Another aspect of “CATCHING FIRE” that took me by surprise, turned out to be its cinematography. With the change of director, the franchise acquired a new cinematographer, Jo Willems. And I liked the way Willems expanded the look of Panem in the film. I suppose one could thank the movie’s plot, which allowed viewers a look at the exclusive neighborhood of District 12, into which Katniss and Peeta moved following their victory at the 74th Games; the other country’s districts, and the tropical environment that served as the 75th Games’ new setting. But more importantly, Willems expanded the visual style of the Capitol . . . especially in a scene that featured Katniss and Peeta’s arrival. This expanded visual really took me by surprise. The movie also acquired a new costume designer, Trish Summerville. I have to be honest. I found her costume designs similar to the ones created by Judianna Makovsky. I really do not see the differences . . . especially for those costumes worn by the cast for the Capitol sequences. Mind you, they are just as imaginative and beautiful as the ones featured in the first film. I simply cannot see the differences. There was one outfit – worn by Elizabeth Banks – that I found very original:

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I understand that the song “Atlas”, written and performed by the group Coldplay have earned both Golden Globe and Grammy nominations. Congratulations to the band. However, I do not remember the song. Sorry. I simply did not find it memorable. I was also a little disappointed in how Lawrence (the director) seemed to rush the first third of the movie – namely the sequence featuring Katniss and Peeta’s victory tour and District 12’s problems with the so-called Peacekeepers that culminated in Gale’s beating. It seemed as if he was in a hurry for the movie to focus on the 75th “Quarter Quell” Hunger Games. And if I may be blunt, I was also not that impressed by Alan Edward Bell’s editing. It struck me as a little choppy – especially in the movie’s first half.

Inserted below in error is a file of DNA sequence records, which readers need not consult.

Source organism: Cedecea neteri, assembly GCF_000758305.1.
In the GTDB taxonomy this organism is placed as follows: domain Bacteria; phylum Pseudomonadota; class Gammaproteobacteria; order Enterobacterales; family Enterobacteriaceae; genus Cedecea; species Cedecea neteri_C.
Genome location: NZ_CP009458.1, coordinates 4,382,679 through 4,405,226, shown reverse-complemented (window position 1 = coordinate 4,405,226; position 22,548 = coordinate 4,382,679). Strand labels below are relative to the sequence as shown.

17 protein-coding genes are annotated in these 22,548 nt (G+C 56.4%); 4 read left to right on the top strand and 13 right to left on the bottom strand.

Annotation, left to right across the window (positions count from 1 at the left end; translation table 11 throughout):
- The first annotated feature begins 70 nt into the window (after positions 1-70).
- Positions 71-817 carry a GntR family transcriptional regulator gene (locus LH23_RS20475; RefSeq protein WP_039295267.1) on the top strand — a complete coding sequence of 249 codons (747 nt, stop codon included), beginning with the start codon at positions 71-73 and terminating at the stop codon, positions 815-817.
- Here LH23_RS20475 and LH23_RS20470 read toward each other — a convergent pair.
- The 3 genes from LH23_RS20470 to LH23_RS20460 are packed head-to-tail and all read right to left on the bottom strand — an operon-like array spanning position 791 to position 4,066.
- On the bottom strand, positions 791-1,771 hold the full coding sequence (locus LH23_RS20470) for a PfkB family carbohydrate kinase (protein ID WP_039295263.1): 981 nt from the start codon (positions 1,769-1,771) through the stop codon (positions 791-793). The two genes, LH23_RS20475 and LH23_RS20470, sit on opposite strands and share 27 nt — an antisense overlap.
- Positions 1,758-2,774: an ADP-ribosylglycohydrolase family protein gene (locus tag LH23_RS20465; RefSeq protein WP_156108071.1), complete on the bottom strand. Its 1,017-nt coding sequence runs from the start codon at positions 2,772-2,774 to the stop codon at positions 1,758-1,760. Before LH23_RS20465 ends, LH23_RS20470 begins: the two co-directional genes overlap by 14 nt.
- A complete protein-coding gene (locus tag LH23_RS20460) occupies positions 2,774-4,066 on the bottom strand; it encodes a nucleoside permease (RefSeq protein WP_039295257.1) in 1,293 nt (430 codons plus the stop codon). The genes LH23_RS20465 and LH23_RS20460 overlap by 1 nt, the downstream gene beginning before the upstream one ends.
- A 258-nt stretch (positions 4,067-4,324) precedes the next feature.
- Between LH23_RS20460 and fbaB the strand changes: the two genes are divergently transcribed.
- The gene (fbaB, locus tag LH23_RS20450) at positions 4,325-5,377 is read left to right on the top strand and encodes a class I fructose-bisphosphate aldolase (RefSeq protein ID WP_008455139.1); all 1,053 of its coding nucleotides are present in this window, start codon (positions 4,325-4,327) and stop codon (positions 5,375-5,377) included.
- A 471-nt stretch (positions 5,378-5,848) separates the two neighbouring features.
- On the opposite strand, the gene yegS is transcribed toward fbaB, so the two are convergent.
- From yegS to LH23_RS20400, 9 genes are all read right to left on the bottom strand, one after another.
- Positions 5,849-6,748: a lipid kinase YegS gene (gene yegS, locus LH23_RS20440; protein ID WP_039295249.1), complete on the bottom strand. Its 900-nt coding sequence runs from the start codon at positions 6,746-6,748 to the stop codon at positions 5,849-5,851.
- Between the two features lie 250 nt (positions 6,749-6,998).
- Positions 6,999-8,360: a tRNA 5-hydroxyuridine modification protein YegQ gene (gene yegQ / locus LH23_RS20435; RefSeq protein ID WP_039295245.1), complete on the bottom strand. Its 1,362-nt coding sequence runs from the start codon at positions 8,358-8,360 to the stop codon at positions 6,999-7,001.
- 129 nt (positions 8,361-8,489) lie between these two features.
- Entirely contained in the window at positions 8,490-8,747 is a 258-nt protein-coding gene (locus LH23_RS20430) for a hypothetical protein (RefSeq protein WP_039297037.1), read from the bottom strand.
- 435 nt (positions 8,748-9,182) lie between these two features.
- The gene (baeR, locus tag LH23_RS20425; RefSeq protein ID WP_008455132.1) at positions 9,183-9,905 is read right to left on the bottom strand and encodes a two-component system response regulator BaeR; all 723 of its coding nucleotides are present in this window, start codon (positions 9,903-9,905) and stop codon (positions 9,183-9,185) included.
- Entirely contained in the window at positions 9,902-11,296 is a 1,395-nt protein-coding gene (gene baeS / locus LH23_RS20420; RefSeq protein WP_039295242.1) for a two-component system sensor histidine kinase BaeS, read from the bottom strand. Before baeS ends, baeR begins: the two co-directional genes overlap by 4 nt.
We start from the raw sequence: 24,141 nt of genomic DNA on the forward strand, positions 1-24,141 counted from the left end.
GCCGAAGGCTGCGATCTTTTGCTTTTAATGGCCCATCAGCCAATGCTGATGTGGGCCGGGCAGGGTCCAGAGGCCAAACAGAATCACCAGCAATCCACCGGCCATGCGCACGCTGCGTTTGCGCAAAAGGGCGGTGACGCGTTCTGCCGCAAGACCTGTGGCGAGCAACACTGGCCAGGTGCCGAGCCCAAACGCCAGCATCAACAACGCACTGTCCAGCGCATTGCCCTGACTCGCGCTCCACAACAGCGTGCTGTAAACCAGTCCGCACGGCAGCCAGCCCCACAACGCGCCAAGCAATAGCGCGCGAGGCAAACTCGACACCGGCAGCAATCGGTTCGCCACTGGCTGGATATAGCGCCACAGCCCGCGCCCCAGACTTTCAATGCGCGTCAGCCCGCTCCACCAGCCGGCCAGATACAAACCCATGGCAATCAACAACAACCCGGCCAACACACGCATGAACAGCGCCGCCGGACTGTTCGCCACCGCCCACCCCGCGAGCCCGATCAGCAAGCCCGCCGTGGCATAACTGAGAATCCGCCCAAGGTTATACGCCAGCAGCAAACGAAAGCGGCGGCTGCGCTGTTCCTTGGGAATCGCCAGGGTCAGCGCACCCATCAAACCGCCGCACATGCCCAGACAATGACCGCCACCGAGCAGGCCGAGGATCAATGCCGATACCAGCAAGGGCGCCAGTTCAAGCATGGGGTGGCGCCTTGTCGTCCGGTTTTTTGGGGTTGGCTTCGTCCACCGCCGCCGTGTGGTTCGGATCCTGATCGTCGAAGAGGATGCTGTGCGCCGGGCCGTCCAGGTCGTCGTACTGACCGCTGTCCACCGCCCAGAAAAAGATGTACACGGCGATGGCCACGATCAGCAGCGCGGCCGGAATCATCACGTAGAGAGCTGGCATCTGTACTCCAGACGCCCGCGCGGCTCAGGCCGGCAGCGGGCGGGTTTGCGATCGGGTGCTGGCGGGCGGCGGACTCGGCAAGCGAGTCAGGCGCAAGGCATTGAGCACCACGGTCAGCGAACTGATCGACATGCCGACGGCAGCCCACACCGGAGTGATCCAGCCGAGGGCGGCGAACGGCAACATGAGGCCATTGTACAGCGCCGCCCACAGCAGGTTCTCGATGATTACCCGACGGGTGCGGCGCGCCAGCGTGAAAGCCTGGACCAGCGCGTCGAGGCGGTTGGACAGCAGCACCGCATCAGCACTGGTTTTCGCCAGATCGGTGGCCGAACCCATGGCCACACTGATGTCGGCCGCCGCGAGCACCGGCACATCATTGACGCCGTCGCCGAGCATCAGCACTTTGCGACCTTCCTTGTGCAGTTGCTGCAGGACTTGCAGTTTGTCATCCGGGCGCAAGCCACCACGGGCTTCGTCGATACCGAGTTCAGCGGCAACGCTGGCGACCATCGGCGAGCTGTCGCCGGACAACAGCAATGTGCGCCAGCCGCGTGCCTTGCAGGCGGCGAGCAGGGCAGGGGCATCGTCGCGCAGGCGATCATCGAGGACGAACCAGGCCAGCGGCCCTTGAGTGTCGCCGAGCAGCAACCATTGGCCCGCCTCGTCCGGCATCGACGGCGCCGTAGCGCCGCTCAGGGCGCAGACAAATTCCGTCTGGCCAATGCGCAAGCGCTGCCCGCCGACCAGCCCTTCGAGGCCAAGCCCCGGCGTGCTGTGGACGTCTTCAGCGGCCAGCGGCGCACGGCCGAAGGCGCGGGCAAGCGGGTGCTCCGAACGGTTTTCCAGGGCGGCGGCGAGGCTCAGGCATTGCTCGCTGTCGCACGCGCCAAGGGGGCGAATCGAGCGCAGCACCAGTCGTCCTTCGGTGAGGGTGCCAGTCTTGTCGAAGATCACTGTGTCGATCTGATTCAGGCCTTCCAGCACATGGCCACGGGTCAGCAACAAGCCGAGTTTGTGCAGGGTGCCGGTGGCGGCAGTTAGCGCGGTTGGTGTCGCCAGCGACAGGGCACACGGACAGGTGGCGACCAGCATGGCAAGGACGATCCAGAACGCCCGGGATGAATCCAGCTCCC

The performances by the cast struck me as first rate. Jennifer Lawrence and Josh Hutcherson did superb jobs in continuing the development of their characters, Katniss Everdeen and Peeta Mallark. I noticed in this film that Lawrence conveyed a great deal of realism in Katniss’ growing difficulty in containing her emotions regarding those she cared about. This was especially apparent in the scene following Gale’s public whipping, Peeta’s near death experience during the first day of the Games and the visit to District 11. Someone once described Peeta as a saint. I never could view him in this manner. He strikes me as a rather manipulative individual, who can also be a very good liar. What is amazing about Hutcherson’s performance is that he perfectly balanced Peeta’s manipulative skills with his near all consuming love for Katniss and willingness to do anything for her.

Liam Hemsworth got a chance to develop his portrayal of Katniss’ childhood best friend, Gale Hawthorne. Hemsworth, like Hutcherson, did an excellent job in balancing the different layers of Gale’s personality – namely his love for Katniss and his ever-growing obsession with rebellion against President Snow and the Capitol. Woody Harrelson continued to knock it out of the ballpark as Katniss and Peeta’s alcoholic mentor, Haymitch Abernathy. I think this is the first time moviegoers got a real look at Haymitch’s hostility toward President Snow, especially in the scene which featured the announcement of past winners participating in the Quarter Quell. Harrelson portrayed that small moment with such intense anger. Donald Sutherland continued his brilliant portrayal of the brutal, yet manipulative politician, President Coriolanus Snow.

Sutherland perfectly captured Snow’s quiet machinations that could rival Palpatine from the STAR WARS franchise. Yet, the actor also did a subtle job in conveying Snow’s growing paranoia over Katniss’ popularity and growing role as a symbol of rebellion. I had greatly enjoyed Elizabeth Banks’ performance as Effie Trinket in the first movie. I loved her performance in this film, as the actress allowed filmgoers a deeper look into the chaperone’s persona, beyond her usual shallowness. I am also happy that Lenny Kravitz reprised the role of Cinna, Katniss and Peeta’s stylist for the Games. As usual, the actor/musician gave a warm and beautiful performance as Katniss’ emotional solace before the Games. One particular scene in which Cinna endured a brutal beating over a dress he had created for Katniss proved to be a very painful one to watch, thanks to Kravitz and Lawrence’s performances, along with the other Lawrence’s direction. Stanley Tucci was marvelous as ever in his continuing portrayal of Caesar Flickerman, the Games’ announcer and commentator. Toby Jones reprised his role as Flickerman’s fellow commentator, Claudius Templesmith. But his role had been reduced considerably.